Firebombings, while exceedingly rare, are not unprecedented in New Orleans. Thursday’s incident recalled a series of intentional fires beginning in 1997 that targeted Stuart Smith, a vocal opponent of loud music in the French Quarter. Bar owner George Mellen Jr. pleaded guilty in 1999 to hiring an arsonist to toss Molotov cocktails at Smith’s home and vehicle on several occasions.But also Oyster reminds us that more recently there was this.
In case you don't feel like watching the video, that's political consultant Brian Welsh on WGNO complaining about an apparent attack on his vehicle. At the time, Welsh was working for porn star Stormy Daniels's prank campaign against Senator David Vitter. The idea was to make sure voters were in some way reminded of the Senator's own well-publicized prurient interests during the election.
Because Welsh was already involved in a goofy stunt like the Daniels campaign, I and a lot of other people were suspicious of the firebombing incident as well. Could it have been staged? At the time, the fire department wasn't even convinced it was arson.
Brian Welsh's story isn't quite adding up. He keeps describing the incident as an "explosion" that lifted the car's roof five stories in the air -- which differs from what the New Orleans Fire Department has told us.Welsh then posted a series of surveillance videos that appeared to show someone tampering with his car just before it caught on fire. But I don't remember seeing anything else about this incident since. It's possible that Welsh's car was targeted by.. someone. It's also possible that he hired someone to burn the car.. although I do admit that is far fetched. Also Oyster vouches for the guy.
"It was a fire. The car didn't explode," said Public Information Officer Jonathan Pajeaud. An arson investigation is underway and foul play hasn't been ruled out. But, Pajeaud said, Welsh told firefighters he'd recently gotten electrical work done on his 1996 Audi, and investigators are also looking into that as a possible cause.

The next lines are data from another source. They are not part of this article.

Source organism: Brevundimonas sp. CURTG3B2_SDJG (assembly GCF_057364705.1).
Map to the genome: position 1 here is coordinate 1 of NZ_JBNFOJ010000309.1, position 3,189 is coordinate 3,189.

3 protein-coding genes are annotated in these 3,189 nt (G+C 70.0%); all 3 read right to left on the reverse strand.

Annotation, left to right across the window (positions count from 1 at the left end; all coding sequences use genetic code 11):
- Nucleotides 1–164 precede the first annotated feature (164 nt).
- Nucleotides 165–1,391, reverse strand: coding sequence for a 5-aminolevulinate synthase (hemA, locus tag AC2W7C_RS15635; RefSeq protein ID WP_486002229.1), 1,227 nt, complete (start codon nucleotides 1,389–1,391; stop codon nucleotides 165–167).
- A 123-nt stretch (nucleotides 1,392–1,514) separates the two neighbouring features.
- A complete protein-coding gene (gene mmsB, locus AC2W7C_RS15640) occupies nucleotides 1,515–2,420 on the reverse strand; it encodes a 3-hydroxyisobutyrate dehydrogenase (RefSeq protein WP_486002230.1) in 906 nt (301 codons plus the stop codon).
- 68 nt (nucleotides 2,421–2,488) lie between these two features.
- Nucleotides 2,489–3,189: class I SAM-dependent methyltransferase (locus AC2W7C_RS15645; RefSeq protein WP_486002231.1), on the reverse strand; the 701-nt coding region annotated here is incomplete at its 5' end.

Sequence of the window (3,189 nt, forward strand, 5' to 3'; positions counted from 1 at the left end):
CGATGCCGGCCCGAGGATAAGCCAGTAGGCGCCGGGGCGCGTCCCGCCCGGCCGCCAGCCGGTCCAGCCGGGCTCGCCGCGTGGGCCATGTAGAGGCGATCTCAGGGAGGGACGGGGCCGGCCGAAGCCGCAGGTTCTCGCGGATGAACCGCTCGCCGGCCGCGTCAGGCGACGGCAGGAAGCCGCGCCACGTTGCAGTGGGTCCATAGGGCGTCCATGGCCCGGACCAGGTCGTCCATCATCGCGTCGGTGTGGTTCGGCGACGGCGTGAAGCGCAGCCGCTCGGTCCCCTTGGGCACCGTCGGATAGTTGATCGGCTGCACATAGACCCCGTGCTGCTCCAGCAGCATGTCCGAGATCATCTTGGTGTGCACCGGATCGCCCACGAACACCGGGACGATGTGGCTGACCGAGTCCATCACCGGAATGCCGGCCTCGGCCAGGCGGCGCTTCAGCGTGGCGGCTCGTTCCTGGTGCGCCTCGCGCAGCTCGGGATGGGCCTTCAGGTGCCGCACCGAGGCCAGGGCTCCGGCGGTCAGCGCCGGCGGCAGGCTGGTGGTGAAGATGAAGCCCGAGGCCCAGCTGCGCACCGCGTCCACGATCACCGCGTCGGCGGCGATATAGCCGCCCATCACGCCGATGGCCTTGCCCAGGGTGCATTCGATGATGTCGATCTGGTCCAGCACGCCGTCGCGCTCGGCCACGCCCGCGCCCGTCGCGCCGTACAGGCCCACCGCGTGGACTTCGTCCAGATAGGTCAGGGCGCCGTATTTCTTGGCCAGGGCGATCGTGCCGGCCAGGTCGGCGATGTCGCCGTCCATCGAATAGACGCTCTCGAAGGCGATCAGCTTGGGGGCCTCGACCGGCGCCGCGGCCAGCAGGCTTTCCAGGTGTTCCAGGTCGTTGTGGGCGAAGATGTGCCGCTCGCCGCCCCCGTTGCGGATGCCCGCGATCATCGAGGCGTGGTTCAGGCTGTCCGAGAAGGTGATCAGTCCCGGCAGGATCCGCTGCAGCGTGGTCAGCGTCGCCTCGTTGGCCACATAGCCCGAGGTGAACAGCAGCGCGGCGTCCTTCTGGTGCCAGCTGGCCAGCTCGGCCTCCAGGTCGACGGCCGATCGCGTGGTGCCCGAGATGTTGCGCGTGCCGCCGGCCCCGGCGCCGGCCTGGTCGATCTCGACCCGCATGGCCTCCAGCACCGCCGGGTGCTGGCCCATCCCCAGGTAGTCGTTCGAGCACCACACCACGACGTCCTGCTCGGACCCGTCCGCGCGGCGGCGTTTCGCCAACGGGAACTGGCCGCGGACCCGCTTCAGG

Welsh told a local TV news station that police told him they'd never seen anything like it.
But, Pajeaud said, "Car fires here are very common."
He added that investigators, on average, have a preliminary report in about two weeks. Pajeaud said that, for now, the investigation is being handled solely by the fire department and not by police. The police department has not responded to our questions.
What we can say with some certainty now is that politically motivated firebombings are indeed things that happen in New Orleans from time to time. Maybe someone should look into the background of this one a little bit seeing as how the relevant campaign began with a bribery solicitation.
The Advocate reported on Tuesday an email written by Andrew B. Ezell, a Baton Rouge lawyer representing the Gulf States Renewable Energy Industries Association, frames the proposal as an offer from Skrmetta in exchange for campaign support from the solar industry.*
Ezell sent the email to association members on Saturday (Aug. 2) after a Friday meeting with Skrmetta.
The report says Ezell's email describes Skrmetta's expectation that the solar industry "privately and publicly support his re-election" in exchange for the policy.
When contacted Tuesday by NOLA.com | The Times-Picayune, Ezell said he was not authorized to comment on confidential communication with clients.
Skrmetta denied any wrongdoing when contacted by NOLA.com | The Times-Picayune.
In a Tuesday statement, Forest Wright, a utility policy director for the Alliance for Affordable Energy, an energy policy advocacy group in New Orleans, said the email spurred his decision to challenge Skrmetta's seat this fall.